Here's my video proof: https://video.nest.com/clip/367ba021bdc04efb966b64a2765cc6a7.mp4

    So it just took some trial and error to figure out what they prefer. Turns out these girls like obnoxiously large, leaning branches. :D
     
  5. junebuggena

    junebuggena Chicken Obsessed

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    Pretty Easter Eggers!
     
  6. peacechikn

    peacechikn Out Of The Brooder

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    I guess my semantics are off. I thought "roost" specifically referred to their sleeping area, "perch" was the thing being stood upon, and "run" is the entire area outside their coop..?

    The current ones have only been in place for about a week, so yes it would make sense if they were hesitant because of them being new. I won't be changing them now that I have a few variations in place, so I can see which one(s) they like best.
     
  7. aart

    aart Chicken Juggler! Premium Member

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    Haha!! Yep, Murphy's Law!
    Once they get used to having you install perches....mine jump right up on any new ones.

    You're semantics are correct I just wanted to double check.

    Keep the 'perches' lower than the 'roosts' so they don't sleep where you don't want them to, they like the highest to sleep on.

    Agrees with junbuggena, EE not Ameraucana.
     
    Last edited: Jan 19, 2017
  8. Ridgerunner

    Ridgerunner True BYC Addict

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    Your semantics are correct. They roost at night, normally on perches we call roosts. During the day they may perch on things up in the air, sometimes that is the roosts they sleep on or it could be about anything else. I have a separate “isolation coop” in my run with a flat roof (Mistake, it should slope enough so rainwater runs off). Sometimes mine “perch” on that. That isolation coop has a 3/8” thick door they often try to perch on when it is open. Usually they don’t last long perching on something that thick. But they try.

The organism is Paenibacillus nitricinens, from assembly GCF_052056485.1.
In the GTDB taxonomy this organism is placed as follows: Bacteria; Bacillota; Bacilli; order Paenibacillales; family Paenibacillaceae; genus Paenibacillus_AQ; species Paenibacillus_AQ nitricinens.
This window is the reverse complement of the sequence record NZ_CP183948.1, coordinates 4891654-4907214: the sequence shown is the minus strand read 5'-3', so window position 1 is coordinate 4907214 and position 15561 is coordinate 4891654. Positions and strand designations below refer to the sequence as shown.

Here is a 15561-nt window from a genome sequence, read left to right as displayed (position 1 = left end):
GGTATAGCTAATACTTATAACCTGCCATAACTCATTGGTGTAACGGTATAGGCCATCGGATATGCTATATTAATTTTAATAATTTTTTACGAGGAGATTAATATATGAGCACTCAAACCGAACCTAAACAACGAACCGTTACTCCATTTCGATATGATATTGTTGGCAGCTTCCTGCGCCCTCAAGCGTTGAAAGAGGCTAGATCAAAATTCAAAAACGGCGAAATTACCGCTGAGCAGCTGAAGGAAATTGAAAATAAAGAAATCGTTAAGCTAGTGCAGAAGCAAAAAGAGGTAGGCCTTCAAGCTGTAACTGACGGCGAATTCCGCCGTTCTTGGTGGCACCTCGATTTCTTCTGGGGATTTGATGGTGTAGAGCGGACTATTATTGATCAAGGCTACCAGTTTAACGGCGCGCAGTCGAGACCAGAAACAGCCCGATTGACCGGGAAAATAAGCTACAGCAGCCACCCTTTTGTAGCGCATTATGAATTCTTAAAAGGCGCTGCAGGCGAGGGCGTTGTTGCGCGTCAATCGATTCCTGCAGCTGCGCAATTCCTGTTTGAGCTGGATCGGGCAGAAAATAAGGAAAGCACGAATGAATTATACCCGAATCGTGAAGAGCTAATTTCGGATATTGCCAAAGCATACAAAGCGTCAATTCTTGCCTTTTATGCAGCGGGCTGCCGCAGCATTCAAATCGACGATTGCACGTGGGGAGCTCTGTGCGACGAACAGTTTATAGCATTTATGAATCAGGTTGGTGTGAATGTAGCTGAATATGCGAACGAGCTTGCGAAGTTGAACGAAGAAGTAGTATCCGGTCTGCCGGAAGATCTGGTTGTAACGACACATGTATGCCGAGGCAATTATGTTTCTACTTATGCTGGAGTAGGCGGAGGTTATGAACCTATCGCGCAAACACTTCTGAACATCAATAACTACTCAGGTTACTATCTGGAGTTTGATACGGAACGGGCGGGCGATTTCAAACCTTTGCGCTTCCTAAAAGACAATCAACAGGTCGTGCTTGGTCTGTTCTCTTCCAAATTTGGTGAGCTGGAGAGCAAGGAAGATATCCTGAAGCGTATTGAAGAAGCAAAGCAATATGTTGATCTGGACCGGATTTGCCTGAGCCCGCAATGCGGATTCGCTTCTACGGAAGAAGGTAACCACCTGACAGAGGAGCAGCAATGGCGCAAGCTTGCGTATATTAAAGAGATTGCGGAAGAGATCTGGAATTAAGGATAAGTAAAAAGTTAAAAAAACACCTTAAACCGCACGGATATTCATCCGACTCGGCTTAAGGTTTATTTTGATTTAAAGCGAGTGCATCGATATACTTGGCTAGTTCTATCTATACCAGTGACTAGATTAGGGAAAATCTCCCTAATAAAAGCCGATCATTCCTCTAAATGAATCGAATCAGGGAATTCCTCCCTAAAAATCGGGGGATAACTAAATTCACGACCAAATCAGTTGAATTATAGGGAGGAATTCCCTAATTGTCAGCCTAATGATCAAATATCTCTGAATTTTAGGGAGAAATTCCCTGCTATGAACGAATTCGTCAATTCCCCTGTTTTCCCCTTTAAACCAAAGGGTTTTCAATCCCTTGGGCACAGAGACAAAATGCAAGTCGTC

A “run” can be a bit nebulous. It is generally an enclosed area, usually with fencing, outside the coop. But with some set-ups, like a Wichita style coop and run inside another run but where the chickens always have access to that run portion of the Wichita but not the bigger run, the coop run area is more of a part of the coop.

    I keep a short perch in my brooder. Some chicks perch on it, some don’t. Some perch on things in my run, some don’t. A couple of days ago I pruned a plum tree in my run, removed a lot of little branches. Before long some chickens were perching up in it, some on level branches, some on sloped. But most did not go up there at all.

    Chickens are different. Many people on here rave about how much their chickens like cabbage. If I toss cabbage leaves in my run the chickens will eventually eat them, but they would much rather have broccoli, cauliflower, kale, or chard leaves. We can tell you what our chickens do or what we expect yours to do. But no matter what someone says about chicken behavior, someone else can come up with an exception. I can often come up with exceptions to what mine “normally” do. It’s a fun experience but the only thing consistent about chicken behaviors is inconsistency. Patience is usually a good friend.